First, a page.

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 Table of Contents  
REVIEW ARTICLE
Year : 2018  |  Volume : 4  |  Issue : 2  |  Page : 69-72

The current status of implantable cardioverter defibrillator for ischemic cardiomyopathy


Department of Cardiology, AIIMS, New Delhi, India

Date of Web Publication10-Sep-2018

Correspondence Address:
Dr. Venkatakrishnan Ramakumar
Department of Cardiology, AIIMS, New Delhi
India
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Source of Support: None, Conflict of Interest: None


DOI: 10.4103/jpcs.jpcs_38_18

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  Abstract 

Implantable cardioverter defibrillator is the mainstay of sudden cardiac death prevention, but in contrast to its role in secondary prevention, its role in primary prevention is sometimes not so clear in many clinical contexts. When to implant after a myocardial infarction and at what ventricular function still remains debatable in many clinical situations.

Keywords: Coronary artery disease, left ventricular ejection fraction, sudden cardiac arrest


How to cite this article:
Ramakumar V, Naik N. The current status of implantable cardioverter defibrillator for ischemic cardiomyopathy. J Pract Cardiovasc Sci 2018;4:69-72

How to cite this URL:
Ramakumar V, Naik N. The current status of implantable cardioverter defibrillator for ischemic cardiomyopathy. J Pract Cardiovasc Sci [serial online] 2018 [cited 2018 Nov 18];4:69-72. Available from: http://www.j-pcs.org/text.asp?2018/4/2/69/240965


  Introduction Top


In the previous article, we had highlighted the use of implantable cardioverter defibrillators (ICDs) in the context of nonischemic cardiomyopathy. In this edition, we review the use of ICDs for ischemic cardiomyopathy and its merits and demerits.

Coronary artery disease (CAD) is a major risk factor for sudden cardiac arrest (SCA), especially when left ventricular ejection fraction (LVEF) is reduced. A number of randomized controlled trials (RCTs) in patients with ischemic cardiomyopathy have demonstrated that ICD implantation results in mortality reduction over the long term.[1],[2]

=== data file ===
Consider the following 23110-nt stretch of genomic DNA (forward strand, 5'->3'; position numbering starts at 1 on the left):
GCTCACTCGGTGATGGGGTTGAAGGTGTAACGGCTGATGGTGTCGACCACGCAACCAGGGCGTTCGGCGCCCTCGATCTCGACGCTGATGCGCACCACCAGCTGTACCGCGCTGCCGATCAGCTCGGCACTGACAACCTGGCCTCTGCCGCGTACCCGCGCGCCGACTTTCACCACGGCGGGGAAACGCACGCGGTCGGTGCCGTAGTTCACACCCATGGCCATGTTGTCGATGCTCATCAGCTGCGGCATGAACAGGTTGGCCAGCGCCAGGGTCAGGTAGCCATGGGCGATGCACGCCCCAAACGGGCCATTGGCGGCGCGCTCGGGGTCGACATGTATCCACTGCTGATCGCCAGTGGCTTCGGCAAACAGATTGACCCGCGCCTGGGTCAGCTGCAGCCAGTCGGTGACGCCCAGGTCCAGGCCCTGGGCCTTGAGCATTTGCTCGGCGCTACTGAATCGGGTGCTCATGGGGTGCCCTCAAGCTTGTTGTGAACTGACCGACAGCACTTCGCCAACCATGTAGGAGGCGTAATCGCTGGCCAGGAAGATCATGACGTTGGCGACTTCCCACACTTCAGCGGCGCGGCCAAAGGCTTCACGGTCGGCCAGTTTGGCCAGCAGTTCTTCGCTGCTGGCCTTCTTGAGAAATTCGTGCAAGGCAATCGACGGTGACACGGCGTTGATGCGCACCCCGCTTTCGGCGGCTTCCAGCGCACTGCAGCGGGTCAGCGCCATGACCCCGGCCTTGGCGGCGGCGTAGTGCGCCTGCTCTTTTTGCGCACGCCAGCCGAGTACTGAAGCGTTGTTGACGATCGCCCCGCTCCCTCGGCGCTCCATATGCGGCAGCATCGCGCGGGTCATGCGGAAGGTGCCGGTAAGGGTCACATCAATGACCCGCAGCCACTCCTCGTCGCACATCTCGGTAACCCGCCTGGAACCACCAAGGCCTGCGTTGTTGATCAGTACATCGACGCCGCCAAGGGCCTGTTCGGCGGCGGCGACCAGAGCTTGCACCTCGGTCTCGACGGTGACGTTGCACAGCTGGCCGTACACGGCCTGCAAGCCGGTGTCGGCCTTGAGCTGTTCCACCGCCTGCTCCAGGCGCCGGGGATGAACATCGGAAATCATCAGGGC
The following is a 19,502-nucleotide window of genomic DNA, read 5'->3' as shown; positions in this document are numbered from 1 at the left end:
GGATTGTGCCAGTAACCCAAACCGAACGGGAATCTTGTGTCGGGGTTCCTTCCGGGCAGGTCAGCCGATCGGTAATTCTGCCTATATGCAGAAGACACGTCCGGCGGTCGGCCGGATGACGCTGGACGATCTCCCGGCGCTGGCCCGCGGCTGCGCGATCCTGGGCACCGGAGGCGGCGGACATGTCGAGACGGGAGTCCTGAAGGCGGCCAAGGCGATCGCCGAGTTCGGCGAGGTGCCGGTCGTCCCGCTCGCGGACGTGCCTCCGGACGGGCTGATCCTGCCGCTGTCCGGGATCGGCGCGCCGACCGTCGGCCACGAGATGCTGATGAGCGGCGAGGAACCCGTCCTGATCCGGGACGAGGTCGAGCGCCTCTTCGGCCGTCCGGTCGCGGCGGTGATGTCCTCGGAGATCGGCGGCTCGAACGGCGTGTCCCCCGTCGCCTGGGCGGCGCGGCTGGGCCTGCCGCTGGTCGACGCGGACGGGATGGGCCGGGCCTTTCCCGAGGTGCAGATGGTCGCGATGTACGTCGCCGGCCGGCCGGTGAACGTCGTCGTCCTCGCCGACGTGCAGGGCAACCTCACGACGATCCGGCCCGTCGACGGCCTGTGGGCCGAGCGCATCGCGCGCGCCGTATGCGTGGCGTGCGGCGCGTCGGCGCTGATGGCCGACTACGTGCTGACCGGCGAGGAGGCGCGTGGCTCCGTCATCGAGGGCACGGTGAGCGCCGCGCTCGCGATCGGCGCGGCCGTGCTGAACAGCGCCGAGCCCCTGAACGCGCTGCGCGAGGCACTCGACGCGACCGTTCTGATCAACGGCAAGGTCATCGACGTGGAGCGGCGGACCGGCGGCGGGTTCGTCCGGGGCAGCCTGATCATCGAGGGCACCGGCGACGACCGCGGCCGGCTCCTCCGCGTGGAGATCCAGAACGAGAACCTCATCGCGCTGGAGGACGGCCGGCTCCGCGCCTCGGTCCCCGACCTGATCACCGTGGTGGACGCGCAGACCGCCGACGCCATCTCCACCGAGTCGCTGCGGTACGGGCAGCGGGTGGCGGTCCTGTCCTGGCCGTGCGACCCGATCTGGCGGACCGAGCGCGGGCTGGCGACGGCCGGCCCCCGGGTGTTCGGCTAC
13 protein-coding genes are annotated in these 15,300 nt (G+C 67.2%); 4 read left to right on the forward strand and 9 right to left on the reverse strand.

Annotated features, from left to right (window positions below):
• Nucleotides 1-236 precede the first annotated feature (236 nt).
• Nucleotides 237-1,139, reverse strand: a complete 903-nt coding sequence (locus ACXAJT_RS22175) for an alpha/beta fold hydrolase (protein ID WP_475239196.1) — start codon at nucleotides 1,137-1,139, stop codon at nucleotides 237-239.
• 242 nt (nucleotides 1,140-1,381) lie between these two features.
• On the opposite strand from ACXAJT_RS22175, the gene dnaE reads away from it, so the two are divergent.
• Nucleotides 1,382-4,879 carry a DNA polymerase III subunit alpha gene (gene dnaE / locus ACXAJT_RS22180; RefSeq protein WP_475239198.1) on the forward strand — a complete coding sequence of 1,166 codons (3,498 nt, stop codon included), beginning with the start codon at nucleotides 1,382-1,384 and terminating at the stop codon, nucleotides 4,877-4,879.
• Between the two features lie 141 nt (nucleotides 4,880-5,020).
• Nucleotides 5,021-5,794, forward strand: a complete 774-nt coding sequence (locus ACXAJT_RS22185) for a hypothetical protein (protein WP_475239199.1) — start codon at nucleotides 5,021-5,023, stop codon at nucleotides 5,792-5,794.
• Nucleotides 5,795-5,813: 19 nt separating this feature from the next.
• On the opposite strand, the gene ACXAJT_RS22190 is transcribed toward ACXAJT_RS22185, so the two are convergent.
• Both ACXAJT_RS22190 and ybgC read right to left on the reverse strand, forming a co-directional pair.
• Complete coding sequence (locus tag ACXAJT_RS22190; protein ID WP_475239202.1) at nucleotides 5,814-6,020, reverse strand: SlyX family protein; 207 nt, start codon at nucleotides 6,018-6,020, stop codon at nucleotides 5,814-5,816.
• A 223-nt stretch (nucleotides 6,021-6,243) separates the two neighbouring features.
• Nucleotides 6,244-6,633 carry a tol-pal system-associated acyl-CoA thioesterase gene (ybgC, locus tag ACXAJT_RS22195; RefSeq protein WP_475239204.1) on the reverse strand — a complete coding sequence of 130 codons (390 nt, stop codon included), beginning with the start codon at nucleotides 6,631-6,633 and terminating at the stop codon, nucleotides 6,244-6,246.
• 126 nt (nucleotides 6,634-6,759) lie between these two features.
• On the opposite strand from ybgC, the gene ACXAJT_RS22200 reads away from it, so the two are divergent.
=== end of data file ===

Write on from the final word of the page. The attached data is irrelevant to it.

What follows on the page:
Secondary Prevention Top


American College of Cardiology/American Heart Association/Heart Rhythm Society guidelines for implantable cardioverter defibrillator as secondary prevention[3]

  1. In patients with ischemic heart disease (IHD), who either survive SCA due to ventricular tachycardia (VT)/ventricular fibrillation (VF) or experience hemodynamically unstable VT (LOE: B-R) or stable VT (LOE: BNR) not due to reversible causes, an ICD is recommended if meaningful survival >1 year is expected (Class I)


  2. Comments: In the AVID trial,[4] there was an improved overall survival with an ICD compared with antiarrhythmic drug therapy in patients who survived SCA or with hemodynamically unstable VT, with a 2-year relative risk reduction in mortality of 27%. Another trial, the CIDS study,[5] showed a statistically insignificant result trend toward the benefit of ICD over antiarrhythmic drug therapy. The trial was prematurely terminated after the results of the AVID trial were published. A subsequent meta-analysis of the AVID, CIDS, and the CASH studies[6] revealed a 28% relative risk reduction in all-cause mortality and a 50% reduction in arrhythmic deaths. Survival was also extended by an average 4.4 months over 6 years. The benefit was derived predominantly by patients with an ejection fraction (EF) <35%. Another treatment option for well-tolerated ventricular arrhythmias in IHD is ablation. A recent trial had shown that in patients with EF >30% and sustained monomorphic VT that was well tolerated, of whom a majority had IHD, ablation without a backup ICD resulted in low rate of arrhythmic death. Recurrences of ventricular arrhythmia were not fatal and well tolerated.[7]

  3. In patients with IHD and unexplained syncope who have inducible sustained monomorphic VT on electrophysiological study (EPS), an ICD is recommended if meaningful survival of >1 year is expected (Class I).


Comments: An oft-neglected subset of patients are those with syncope or near syncope with IHD. A landmark study of patients with unexplained syncope who underwent an EPS identified nearly half of the patients as having a positive finding on EPS. Subsequently, these patients had a four-fold increase in mortality over 3 years[8] and tend to have a worse prognosis than those without a positive EPS.[9] The American College of Cardiology (ACC)/American Heart Association(AHA)/Heart Rhythm Society (HRS) guidelines currently recommend an EPS for patients with ischemic cardiomyopathy and a history of cardiac syncope with EF >35% for further risk stratification.[3] Patients with ischemic cardiomyopathy with an EF <35% and a history of cardiac syncope would automatically qualify for an ICD.